My Mother’s Voice

Alzheimer’s being the conniving thieving bitch that  it is, my mother wasn’t herself in the final years of her life. The  woman I visited in the Alzheimer’s special care unit was a stranger wearing my mother’s skin but not much else, like the invasion of the body snatchers had taken place, month after month beneath the surface, until one day we looked and the woman we knew was gone, replaced by some alien being. An imposter. Intruder alert. Intruder alert. She died back in 2012. Don’t worry; I won’t be getting maudlin on you.  My real mother–not that stranger in a wheel chair, head nodding on her shoulder–is who I want to think about today.  My real mother —Enid Maude Good nee Hayden, a prim, old-fashioned name, perhaps the only thing about her I didn’t love— was British-born and had a lovely London lilt to her voice her whole life even though she left England in the mid-1950’s. I suppose at thirty, her vocal patterns were already frozen in place.  Sounding like a cross between

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Yesterday: A Divorce Story #ThrowbackThursday [Memoir]

Roughly half of all marriages end in divorce. So the odds are almost half of you have a divorce story of your own. Here’s part of mine. Care to share yours?
Yesterday. All my troubles seemed so far away. 

He’d left a tape on the front seat of my car. I always kept the passenger window slightly open, just the slimmest space between glass and door but enough to let fresh air in. He must have slipped it through the narrow gap sometime in the middle of the night. Stood by my car in the dark and pushed the tape through with his long, skinny fingers. Was he still wearing his wedding band? Would the gold glint in the moonlight? I didn’t know.

Yesterday, he’d labelled it with a black Magic Marker. I wished I could resist, wished I could just throw the tape away without listening to it but I couldn’t help myself. Would there be more yelling? A prayer for my soul? Tears? I looked around, didn’t see his car parked anywhere on the street and  stuck it in the tape deck and held my breath.

Yesterday. All my troubles seemed so far away. It was Phillip, singing softly, while the Beatles song played in the background. I could hear Paul McCartney’s beautiful voice, overlaid with Phillip’s own tuneless, cracking one:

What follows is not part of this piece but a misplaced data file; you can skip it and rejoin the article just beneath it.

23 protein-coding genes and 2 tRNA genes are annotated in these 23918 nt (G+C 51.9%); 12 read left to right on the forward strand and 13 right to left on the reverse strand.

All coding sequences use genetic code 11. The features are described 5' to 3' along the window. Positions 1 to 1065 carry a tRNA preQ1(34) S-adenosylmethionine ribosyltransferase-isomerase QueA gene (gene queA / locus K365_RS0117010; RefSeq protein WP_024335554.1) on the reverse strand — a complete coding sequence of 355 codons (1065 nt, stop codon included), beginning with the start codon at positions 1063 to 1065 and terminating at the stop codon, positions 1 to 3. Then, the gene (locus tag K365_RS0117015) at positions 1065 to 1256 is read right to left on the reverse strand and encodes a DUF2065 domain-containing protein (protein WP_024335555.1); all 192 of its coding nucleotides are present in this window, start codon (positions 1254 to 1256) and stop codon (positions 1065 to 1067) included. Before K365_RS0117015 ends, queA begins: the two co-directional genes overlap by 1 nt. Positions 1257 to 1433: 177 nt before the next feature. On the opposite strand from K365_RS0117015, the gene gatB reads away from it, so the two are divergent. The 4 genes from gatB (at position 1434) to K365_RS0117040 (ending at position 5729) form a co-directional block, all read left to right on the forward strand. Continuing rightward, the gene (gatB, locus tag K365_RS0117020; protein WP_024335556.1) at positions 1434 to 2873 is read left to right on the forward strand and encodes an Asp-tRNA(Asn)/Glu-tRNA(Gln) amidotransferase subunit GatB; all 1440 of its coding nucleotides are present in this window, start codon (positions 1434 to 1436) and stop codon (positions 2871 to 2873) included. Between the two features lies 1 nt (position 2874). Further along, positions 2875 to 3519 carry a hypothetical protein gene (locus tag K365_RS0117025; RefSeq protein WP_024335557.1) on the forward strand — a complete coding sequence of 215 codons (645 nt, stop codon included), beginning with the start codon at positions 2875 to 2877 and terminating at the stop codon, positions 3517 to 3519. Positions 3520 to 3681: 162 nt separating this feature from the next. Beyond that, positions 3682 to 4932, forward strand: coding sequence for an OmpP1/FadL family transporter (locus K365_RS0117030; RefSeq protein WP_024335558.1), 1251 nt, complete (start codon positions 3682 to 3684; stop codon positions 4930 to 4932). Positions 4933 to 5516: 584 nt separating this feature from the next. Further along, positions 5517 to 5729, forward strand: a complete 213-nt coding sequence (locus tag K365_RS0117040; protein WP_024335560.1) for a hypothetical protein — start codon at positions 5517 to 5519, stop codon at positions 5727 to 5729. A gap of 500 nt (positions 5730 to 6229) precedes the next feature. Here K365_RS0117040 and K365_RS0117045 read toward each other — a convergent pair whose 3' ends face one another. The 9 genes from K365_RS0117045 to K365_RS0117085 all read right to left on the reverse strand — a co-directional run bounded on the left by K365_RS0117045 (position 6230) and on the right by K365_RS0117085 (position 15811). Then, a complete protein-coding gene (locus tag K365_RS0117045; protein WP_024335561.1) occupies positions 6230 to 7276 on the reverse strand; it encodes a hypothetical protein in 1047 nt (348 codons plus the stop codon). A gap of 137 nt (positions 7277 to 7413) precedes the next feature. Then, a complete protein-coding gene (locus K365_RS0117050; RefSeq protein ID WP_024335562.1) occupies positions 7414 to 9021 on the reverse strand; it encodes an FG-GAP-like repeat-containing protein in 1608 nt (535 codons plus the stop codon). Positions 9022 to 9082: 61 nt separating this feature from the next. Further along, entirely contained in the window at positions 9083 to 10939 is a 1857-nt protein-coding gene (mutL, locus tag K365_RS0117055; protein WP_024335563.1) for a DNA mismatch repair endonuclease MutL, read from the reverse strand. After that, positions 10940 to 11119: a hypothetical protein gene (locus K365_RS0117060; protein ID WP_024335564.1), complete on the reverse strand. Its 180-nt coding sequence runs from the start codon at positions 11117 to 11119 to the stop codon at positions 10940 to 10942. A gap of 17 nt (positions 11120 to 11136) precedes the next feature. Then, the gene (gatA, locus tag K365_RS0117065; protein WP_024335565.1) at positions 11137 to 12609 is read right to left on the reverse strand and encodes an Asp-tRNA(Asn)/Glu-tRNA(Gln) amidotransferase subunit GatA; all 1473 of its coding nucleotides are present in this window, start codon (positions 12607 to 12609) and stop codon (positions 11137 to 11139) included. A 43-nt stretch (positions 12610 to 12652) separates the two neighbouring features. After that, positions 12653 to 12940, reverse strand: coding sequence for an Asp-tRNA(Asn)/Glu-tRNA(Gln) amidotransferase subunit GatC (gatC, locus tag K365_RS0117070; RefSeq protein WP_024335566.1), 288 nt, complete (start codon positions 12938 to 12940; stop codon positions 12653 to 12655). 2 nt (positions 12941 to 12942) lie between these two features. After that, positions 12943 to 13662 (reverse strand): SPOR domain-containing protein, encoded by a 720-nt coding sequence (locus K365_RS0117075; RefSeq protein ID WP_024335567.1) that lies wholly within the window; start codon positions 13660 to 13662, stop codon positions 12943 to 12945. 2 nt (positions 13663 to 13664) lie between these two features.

Why she had to go? I don’t know, she wouldn’t say I said something wrong. Now I long for yesterday.
I wanted to laugh. I wanted to cry. I nearly threw up. It was over. He knew it was over. Why couldn’t he just leave me alone? Did he think this would make me change my mind? Every move he made, made me want to run further and further away. The week before, he’d left a small white bakery box with the top layer of our wedding cake inside—the cake we’d saved in the freezer for our first anniversary—sitting outside my front door. My roommate had found it, handed it to me nervously.
"He left your wedding cake."
Confused, I lifted the lid, looked inside. Phillip had stomped it flat with his boot. The plastic figurines snapped in pieces, cake and white icing and pale peach frosted flowers mangled together.

I felt like I was living inside a thriller;  a really bad movie of the week that I just wanted to be over.

And now this tape. And one of my favorite Beatles songs. I couldn’t believe he’d have the ego to sing along with Paul McCartney! Then Phillip started talking, in that same soft, sniffly tone he’d been singing in. I ejected the tape, threw it in the backseat. I knew what he would say, what he’d been saying to everyone, calling my friends on the phone and telling them all about me: how terrible I was to do that to him, how could I? what had he done to deserve that? Nothing, Phillip, nothing. I was a terrible person. Small, selfish, superficial. 

Shaky, slightly terrified, I pulled out onto Barrington. I was sure he was right but I still had to get to work.

Yesterday. All my troubles seemed so far away. Now it looks as though there here to stay. Oh I believe in yesterday.


Thinking about the letter Y for the #AtoZChallenge, I couldn't get the song Yesterday out of my head. Or the time in my life it brought back. The Paul McCartney song used to be one of my favorites but after getting Phillip's taped rendition way back in the late 70's, I've never been able to hear it without thinking of him, and our short, messed up marriage. I've been looking for a way to get back into Leaving Home, the story of my first failed marriage. Yesterday might be the way.